BRAMA, June 12, 2005, 11:00 am ET|
'Lilya 4-Ever,' critically acclaimed feature-length film about trafficking to be screened in East Village
New York — Lilya 4-Ever, a critically acclaimed
feature-length film by award-winning Swedish Director
Lukas Moodysson, will be the focus of a special
screening at 7pm on Tuesday June 14th at the Ukrainian
CYM building, 136 Second Street (btw ST. Marks
and 9th Street) on the 2nd Floor.
Through a heart-wrenching vignette of post-Soviet
realism, the film, which received the award for Best
Swedish Film in 2002, reveals the aching portrait of
an Eastern European 16-year old, who through a series
of events including abandonment, lack of employment
opportunities and the lure of a dream to overcome her
economic circumstances, finds herself sold into sexual
slavery in Sweden. This phenomenon reverberates
throughout Ukraine, one of the largest source
countries of trafficking victims
While exact numbers are difficult to pinpoint, roughly
75% of the apprehended cases of trafficking victims in
the New York area in the past year have been from
Eastern Europe - about 50% comprise young women and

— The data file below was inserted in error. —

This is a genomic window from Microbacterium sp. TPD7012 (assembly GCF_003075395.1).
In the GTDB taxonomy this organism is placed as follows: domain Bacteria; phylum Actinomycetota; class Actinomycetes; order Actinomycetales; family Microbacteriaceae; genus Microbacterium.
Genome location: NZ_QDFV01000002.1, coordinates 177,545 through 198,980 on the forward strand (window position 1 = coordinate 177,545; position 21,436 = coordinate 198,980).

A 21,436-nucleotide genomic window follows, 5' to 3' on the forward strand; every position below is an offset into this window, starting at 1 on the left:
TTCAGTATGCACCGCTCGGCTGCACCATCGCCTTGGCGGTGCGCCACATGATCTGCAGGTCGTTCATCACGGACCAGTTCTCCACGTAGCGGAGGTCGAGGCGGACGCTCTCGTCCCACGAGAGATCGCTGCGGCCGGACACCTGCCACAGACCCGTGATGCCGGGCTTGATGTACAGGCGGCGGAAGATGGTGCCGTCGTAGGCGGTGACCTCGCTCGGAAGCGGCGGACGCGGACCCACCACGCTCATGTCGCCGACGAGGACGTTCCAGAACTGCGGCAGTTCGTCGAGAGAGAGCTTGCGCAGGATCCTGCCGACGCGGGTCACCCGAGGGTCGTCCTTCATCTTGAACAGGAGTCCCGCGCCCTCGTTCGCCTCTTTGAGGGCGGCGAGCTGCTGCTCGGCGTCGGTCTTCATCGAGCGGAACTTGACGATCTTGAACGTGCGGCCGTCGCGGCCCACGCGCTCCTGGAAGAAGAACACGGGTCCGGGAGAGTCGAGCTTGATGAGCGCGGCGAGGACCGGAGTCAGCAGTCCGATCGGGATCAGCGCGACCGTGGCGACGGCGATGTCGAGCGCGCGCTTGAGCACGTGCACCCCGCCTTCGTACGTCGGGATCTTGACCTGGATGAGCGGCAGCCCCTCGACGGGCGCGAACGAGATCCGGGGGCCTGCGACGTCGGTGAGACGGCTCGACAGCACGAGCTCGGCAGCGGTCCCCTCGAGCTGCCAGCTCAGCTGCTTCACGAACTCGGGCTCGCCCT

children from Ukraine. Criminal organizations prey on
women, offering what seem like legitimate jobs abroad,
then confiscating passports and brutally coercing them
into working in the sex industry."
Although Ukraine was one of the first countries in
Europe to formally criminalize human trafficking by
adopting Article 149 in its new Criminal Code to make
human trafficking an indictable criminal offence, more
can be done in destination cities such as New York to
raise the awareness of trafficking scope and impact
among policy-makers and the public-at-large.
Sponsors for the event include Amnesty International
Firefly Project, CAT-USA and Isadora Productions
For further information email Isadora Productions at
The screening of Lilya 4-Ever is part of a fundraising campaign
to enable the production of a play titled 'Becoming Natasha'.
The play is about the trafficking of Eastern European women, and is based on the highly praised book
'Natashas: The Global Sex Trade' written by journalist Victor Malarek.